According to the U.S. Department of Housing and Urban Development and the U.S. Census Bureau, sales of newly built, single-family homes in the U.S. rose 3.1 percent in September 2016 from a downwardly revised August reading to a seasonally adjusted annual rate of 593,000 units.
“New home sales have been trending upward all year, and this gradual increase is in line with other positive signals, including rising single-family starts and solid builder sentiment,” said Ed Brady, chairman of the National Association of Home Builders (NAHB) and a home builder and developer from Bloomington, Ill.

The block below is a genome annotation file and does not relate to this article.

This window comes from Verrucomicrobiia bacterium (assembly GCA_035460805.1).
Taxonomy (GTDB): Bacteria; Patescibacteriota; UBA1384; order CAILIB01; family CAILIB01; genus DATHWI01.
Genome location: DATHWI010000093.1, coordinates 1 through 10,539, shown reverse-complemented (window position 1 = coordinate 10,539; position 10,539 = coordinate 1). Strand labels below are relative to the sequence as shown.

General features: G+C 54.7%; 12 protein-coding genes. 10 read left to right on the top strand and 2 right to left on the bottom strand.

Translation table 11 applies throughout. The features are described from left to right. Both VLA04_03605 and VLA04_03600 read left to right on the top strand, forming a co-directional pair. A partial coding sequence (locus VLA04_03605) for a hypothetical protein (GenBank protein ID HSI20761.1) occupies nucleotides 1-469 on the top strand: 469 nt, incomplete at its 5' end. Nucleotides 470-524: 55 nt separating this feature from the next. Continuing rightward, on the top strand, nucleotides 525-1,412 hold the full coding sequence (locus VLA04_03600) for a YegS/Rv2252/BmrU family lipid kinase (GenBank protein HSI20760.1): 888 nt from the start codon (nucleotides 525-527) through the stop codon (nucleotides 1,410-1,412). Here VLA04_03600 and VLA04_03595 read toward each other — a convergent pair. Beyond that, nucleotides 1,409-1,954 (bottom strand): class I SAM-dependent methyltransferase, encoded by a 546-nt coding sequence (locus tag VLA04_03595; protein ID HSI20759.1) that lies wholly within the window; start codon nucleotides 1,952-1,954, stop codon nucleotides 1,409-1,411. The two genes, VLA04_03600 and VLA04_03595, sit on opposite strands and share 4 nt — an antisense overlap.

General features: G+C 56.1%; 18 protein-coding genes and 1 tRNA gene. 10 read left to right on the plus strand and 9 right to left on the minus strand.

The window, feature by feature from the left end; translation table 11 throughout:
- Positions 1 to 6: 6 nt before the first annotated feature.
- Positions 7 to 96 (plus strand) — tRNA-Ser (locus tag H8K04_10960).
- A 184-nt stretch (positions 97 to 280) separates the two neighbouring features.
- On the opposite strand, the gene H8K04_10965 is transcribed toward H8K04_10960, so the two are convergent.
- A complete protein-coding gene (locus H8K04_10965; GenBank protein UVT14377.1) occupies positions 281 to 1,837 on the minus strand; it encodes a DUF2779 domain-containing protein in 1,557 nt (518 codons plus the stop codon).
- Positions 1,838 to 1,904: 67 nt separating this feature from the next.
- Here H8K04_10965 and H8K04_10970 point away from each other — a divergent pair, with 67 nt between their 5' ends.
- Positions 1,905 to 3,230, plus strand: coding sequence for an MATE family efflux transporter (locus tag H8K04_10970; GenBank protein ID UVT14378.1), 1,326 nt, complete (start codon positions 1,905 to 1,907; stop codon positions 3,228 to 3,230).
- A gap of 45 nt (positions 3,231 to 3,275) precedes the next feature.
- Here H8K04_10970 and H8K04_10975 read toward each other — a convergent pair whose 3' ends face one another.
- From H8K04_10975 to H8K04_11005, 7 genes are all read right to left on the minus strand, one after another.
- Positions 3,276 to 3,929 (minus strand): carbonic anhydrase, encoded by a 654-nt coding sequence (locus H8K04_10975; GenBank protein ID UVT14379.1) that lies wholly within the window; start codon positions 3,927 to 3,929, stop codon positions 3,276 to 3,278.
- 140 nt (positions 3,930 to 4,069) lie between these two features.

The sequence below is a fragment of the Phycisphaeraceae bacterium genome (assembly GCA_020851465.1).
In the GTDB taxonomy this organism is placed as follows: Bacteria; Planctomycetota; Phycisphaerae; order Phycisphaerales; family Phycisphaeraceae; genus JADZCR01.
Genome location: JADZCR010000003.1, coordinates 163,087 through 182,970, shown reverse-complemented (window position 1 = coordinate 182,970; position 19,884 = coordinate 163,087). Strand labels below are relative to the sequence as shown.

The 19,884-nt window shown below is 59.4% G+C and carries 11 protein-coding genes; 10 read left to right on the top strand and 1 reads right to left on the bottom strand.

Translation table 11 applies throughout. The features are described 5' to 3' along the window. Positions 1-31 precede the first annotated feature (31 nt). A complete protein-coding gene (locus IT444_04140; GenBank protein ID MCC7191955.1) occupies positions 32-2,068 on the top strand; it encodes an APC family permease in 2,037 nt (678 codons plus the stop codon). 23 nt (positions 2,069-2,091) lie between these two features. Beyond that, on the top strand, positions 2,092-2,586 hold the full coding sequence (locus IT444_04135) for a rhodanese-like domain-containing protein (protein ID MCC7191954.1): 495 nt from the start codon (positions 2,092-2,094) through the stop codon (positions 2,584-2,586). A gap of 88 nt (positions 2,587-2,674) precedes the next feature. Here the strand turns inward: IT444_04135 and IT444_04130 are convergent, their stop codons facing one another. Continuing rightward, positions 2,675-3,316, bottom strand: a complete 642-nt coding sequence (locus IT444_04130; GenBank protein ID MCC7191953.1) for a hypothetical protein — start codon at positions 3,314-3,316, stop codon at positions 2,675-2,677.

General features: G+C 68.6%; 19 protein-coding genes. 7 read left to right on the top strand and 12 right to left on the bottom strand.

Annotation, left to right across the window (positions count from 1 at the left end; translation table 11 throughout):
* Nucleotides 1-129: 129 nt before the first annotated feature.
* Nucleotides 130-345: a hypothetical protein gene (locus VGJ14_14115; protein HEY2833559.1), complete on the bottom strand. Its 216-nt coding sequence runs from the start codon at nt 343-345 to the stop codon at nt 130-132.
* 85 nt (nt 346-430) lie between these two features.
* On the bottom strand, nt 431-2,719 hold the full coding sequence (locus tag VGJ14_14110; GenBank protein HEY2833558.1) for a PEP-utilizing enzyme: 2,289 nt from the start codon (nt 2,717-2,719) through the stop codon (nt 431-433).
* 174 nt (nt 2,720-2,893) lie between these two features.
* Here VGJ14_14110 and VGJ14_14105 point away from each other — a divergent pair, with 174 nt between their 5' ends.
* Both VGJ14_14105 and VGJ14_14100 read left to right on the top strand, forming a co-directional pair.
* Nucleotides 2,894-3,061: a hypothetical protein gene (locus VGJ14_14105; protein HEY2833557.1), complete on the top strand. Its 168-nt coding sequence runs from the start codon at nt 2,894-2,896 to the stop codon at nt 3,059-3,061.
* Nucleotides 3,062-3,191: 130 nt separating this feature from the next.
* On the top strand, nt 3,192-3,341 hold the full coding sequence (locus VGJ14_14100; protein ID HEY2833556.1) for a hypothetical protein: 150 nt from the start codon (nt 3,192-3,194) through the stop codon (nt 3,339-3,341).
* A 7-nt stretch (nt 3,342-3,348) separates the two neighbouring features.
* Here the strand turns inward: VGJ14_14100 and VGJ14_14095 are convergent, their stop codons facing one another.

“Low mortgage rates, continued job growth and tight inventory levels are all factors that point to increased housing production as we move into 2017,” said NAHB Chief Economist Robert Dietz.
The inventory of new home sales for sale was 235,000 in September, which is a 4.8-month supply at the current sales pace. The median sales price of new houses sold was $313,500.
Regionally, new home sales increased 33.3 percent in the Northeast, 8.6 percent in the Midwest and 3.4 percent in the South. Sales fell 4.5 percent in the West.
By WPJ Staff, World Property Journal